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Low finance replaces high tech in a 'valley'

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Jan 08,2003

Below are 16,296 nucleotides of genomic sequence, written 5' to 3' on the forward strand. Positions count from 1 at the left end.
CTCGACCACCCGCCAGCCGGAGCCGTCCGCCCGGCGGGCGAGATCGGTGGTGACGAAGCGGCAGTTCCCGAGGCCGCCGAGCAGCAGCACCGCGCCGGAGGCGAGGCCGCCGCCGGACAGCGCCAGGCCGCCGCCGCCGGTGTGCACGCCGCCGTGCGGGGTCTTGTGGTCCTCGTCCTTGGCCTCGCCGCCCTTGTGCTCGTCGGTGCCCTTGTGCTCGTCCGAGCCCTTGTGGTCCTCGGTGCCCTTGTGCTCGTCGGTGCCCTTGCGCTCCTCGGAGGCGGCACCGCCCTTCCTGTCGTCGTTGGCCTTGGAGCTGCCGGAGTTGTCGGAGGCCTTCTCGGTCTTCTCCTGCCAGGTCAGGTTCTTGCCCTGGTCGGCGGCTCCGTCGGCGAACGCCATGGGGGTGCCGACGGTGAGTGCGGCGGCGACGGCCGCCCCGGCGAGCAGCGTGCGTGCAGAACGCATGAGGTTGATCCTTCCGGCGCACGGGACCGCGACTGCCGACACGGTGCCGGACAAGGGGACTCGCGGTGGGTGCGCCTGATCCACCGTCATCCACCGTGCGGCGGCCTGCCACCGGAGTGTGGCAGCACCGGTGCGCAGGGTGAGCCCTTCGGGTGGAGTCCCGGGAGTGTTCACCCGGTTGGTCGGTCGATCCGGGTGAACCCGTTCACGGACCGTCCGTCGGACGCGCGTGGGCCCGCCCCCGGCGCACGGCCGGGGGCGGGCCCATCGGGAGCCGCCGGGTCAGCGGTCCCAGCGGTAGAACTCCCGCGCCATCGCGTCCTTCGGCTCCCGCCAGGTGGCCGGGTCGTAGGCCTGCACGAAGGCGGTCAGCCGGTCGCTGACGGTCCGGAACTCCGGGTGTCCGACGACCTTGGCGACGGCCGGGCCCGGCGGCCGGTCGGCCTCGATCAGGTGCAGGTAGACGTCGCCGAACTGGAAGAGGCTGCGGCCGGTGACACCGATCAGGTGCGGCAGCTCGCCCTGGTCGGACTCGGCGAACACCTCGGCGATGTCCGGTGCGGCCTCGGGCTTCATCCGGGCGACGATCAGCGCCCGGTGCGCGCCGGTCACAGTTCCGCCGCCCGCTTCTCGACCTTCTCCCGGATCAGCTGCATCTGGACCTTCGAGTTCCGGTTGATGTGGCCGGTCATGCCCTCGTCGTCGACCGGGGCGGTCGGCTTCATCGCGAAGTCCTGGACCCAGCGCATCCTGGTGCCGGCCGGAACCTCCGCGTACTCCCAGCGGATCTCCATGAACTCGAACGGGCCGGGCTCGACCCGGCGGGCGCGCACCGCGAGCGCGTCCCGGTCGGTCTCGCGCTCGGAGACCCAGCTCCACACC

Teheran-ro, a long boulevard starting in Yeoksam-dong and ending in Samseong-dong south of the Han River in Seoul, is one of the most affluent districts in southern Seoul, lined with skyscrapers of many dot-com companies, the industrial leaders of the late 1990's. But it's not Korea's Silicon Valley any more; dot-com firms are rushing to leave the high-cost area as their businesses continue to struggle. Mirae Corporation, a precision equipment manufacturer, sold its building to an English language institute and has moved to Cheonan city in south Chungcheong province. Serome Technology Inc., an Internet phone service provider, also relocated three months ago to Technomart in eastern Seoul, where the rent is 50 percent lower than in Asem Tower, where it formerly held offices. "The company has been going through a reorganization, reducing from 200 staff to 90," an official at Serome said. "We calculated that the company could save 9 billion won ($7.5 million) a year by moving out of the techno district," said an official at Ahnlab Inc., a software firm. "But workers were not very happy about the planned move because Teheran-ro had better infrastructure." The company moved to Soseo-dong, on Seoul's outskirts early in 2001. Interpark Corp., a major online shopping mall company, also moved to northern part of Seoul to save rents from its main office located in Samseong-dong in last October. So what's big now on Teheran-ro? Private loan companies, people in the area say. "These loan companies have their own registered names, but the official names are different from what they really do," an official at Asem Tower said. He added that private lenders have leased most of the building. Sources in the private loan industry estimate that about 60 percent of 100-trillion-won market is traded in the techno district. "Loan companies, focusing on individual loans, are moving into Teheran-ro because a lot of people need to borrow money as quickly as possible and come to finance companies in this neighborhood," said Kim Myung-il, the chairman of the Korea Finance Union. Mr. Kim also said that 33 percent of his member companies are located in the Teheran-ro area, with the rest in Myeong-dong in central Seoul, which is a long-standing business loan center. "Most landlords in Teheran-ro prefer private loan companies because they pay six to seven months' rent in advance," one landlord there said. "Information technology companies had trouble paying their rent at all." by Kim Hae-noon


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